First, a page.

I was in a cab from Eastwood going to Megamall when this man on the radio, a politician by the sound of him, started rattling off his achievements and how much they cost and who benefitted. After a minute or so, I recognized him as Migz Zubiri. That he helped build this school, those classrooms, that hospital, those roads; sent hundreds of college students to school, helped countless of sick people get well, and that no one who came to his office left unaided. Wow! Why hadn't I come to his office? He was never absent in congress. He authored hundreds of bills which quite a number were passed into laws.
I started looking for earplugs. What a privilege "I'm the greatest" speech! Then...
He was sincere. He was dedicated. But he was husband first before he was a senator; a father first before a legislator. And because people, majority of them Filipinos, are so fond of "romanticizing the past," he could not do his job as wholeheartedly as before. Anymore.
The past few weeks, people have come out one by one, group by group, giving their own confessions about the fraud in the 2007 elections; revelations that point to him as one of the beneficiaries of the wholesale electoral cheating in Mindanao when the incumbent registered 12 against the opposition's 0, reminiscent of the 2004 scandal when Gloria helloed Garci.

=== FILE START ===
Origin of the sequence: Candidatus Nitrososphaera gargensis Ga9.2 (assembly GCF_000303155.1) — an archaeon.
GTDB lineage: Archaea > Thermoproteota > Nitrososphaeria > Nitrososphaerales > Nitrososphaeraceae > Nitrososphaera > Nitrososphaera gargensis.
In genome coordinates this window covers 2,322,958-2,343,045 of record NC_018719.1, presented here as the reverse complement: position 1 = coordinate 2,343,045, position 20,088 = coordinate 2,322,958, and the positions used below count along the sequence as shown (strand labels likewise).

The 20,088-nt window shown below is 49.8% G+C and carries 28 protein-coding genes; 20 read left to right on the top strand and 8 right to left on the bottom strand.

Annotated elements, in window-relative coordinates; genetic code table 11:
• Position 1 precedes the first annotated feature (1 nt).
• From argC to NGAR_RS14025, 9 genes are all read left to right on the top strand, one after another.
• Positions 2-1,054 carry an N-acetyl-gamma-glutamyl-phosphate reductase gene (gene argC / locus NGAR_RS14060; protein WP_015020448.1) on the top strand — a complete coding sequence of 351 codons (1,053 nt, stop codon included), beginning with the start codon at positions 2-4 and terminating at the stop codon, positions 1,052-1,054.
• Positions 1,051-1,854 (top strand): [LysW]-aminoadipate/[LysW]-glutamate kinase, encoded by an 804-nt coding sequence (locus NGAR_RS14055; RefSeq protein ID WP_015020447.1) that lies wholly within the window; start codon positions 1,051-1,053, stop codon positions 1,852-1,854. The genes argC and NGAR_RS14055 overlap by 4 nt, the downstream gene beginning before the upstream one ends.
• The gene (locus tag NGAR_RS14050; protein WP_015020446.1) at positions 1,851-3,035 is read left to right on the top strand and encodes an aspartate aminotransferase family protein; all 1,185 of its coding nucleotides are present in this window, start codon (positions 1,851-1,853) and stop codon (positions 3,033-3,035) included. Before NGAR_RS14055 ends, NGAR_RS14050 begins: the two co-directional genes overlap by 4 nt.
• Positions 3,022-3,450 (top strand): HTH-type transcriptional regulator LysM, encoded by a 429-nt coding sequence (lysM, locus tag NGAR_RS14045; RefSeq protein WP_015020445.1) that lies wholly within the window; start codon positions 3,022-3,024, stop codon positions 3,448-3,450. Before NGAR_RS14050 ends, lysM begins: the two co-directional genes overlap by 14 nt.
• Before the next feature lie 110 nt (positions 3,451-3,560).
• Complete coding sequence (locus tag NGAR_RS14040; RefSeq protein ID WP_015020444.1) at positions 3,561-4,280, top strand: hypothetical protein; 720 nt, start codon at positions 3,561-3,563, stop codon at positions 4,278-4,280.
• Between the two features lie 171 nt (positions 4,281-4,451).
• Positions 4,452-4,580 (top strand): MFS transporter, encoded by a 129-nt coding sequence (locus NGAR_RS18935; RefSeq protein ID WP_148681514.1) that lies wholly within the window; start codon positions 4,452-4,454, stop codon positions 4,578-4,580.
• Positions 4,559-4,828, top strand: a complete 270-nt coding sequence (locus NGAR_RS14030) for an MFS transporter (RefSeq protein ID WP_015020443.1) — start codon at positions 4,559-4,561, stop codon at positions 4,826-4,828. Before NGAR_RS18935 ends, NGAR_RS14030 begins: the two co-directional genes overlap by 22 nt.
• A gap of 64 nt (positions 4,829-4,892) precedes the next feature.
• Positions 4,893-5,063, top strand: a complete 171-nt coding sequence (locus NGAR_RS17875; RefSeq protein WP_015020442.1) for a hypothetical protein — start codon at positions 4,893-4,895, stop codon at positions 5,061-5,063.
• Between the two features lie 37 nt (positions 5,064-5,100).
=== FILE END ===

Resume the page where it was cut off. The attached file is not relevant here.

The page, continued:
His family: his wife and children suffer every day the news drags his name each time they talk about cheating in the 2007 elections. They have them for breakfast, lunch and dinner. So he resigns. He simply cannot go on with the indignity of it all and pretend it is not happening, half hoping GMA would come to the rescue and release a gag memo. The only problem is we now have a new president and his name isn't Gloria.
So he resigns.
Before him, Merceditas Gutierrez resigned. Before her, a former general put a bullet through his heart.
And CHED would still not budge and sign up for that glorious Twitter account.
I dropped by the mega mall to check if National Bookstore's 70% cut price was real. Bogus. I went home with a book cut down by measly 20%.